The following article is special to our International Maritime Shipping Week. While we often discuss the threats to maritime shipping, this week looks at dangers arising from such global trade, and possible mitigations.
It sounds like a variant of a famous and complex Latin dance, but Contango is actually a financial phenomenon involving the trading of futures-based commodities. For the layman it goes like this: take a product such as crude oil. If you buy it now, you pay X, the “spot price”. Due to market conditions, you’re confident that a year from now you can sell it for a higher price of X+, the “future price”. Such a situation is a Contango. To take advantage of it you sell contracts now to purchasers willing to take the commodity at the future date, price, and quantity. You are now a speculator or “arbitraguer”. The challenge becomes storing enough of it until that time comes to deliver the agreed commodity. As long as storage and other overhead costs didn’t exceed X+ (the “spread”), you turn a profit.
Like many historical events, the so-called Oil Contango of 2008-2009 was a the result of several factors:
- The first year of the Global Financial Crisis had passed and the effects were being felt in full, namely low consumer spending and unfavorable market conditions (sub-prime mortgages, credit collapse, etc)
- OPEC was reluctant to reduce production rates for fear of sending the already unstable markets into free-fall – the surplus was growing at a rate of 1 to 2 million barrels daily
- The resulting oil glut combined with low spending because of the crisis resulted in a low spot price (X), but with an expectation of a higher future delivery price (X+) as the economy slowly recovered
The key of for those willing to do business was to find storage at cheap enough prices that made large purchases of oil contracts profitable. Here’s where history becomes stranger than fiction. The glut literally overran land-based storage facilities. In the United States, a small Oklahoma town called Cushing is considered the benchmark for crude oil as traded on the New York Mercantile Exchange. It’s status is derived from being a primary hub connecting many delivery points within North America, and it’s maximum storage capability is approximately 42 million barrels (about 10% of U.S. oil production). At the time of the Contango, it cost approximately $1 a barrel per day to store crude there. But the oil glut had a big side effect – a lot of tankers were idled, and thus their operating prices declined. Around November of 2009, the daily rate for a million barrel capacity crude carrier was $10,000 a day at it’s lowest. The profit “spread” looked to be about $10 a barrel. Those market conditions made it very attractive for firms with the wherewithal to take full advantage of the Contango.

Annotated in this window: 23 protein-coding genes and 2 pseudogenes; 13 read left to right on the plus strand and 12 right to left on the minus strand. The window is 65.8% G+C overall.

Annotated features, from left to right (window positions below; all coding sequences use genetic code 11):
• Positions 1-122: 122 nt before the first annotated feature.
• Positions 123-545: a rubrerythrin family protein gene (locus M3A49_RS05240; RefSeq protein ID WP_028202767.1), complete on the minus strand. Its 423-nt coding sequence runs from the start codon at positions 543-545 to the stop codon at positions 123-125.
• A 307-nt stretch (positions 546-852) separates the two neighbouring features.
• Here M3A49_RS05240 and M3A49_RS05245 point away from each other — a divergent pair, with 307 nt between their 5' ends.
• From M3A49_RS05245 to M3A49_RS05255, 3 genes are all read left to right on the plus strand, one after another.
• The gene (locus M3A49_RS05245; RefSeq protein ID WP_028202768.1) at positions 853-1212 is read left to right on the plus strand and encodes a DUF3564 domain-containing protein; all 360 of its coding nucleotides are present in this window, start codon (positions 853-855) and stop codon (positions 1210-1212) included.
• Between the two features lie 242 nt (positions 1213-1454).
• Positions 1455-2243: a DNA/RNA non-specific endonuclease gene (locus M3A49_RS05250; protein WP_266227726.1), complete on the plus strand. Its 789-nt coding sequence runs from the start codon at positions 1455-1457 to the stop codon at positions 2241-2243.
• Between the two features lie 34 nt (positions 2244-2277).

And what a list of arbitrage firms there were – Citibank, Morgan Stanley among them. While banks are typically loath to touch anything but paper instruments of commodities (i.e. not purchase the assets themselves), here they were directly chartering any decent-sized vessel capable of holding a million barrels or more. These were some of the very same institutions that took it on the chin during the Global Financial Crisis, and had every incentive to make up for their losses.
The result is a sweeping trend of world-wide seaborne oil-storage. In the end, all the tankers that the various arbitrage players could get their hands on could have formed a 26-mile long convoy of Very Large Crude Carriers (VLCC), totaling about 130 million barrels, or a little over 12 times what would normally be found at sea at any given time in recent history. All of it swinging at anchorage in major ports around the globe, for a year or more. The maritime security implications are numerous, and represent challenges for consideration.
With that much crude afloat and idle, the period of The Great Oil Contango presented one of the largest and most tempting targets for terrorist and other actors to strike and prolong what was already an immensely unstable global financial crisis. The risk potential was heightened by the fact that the glut easily overwhelmed the best efforts of ashore storage locations such as Cushing to supplement their capacity, adding anywhere from 5-to-10 million barrels of space.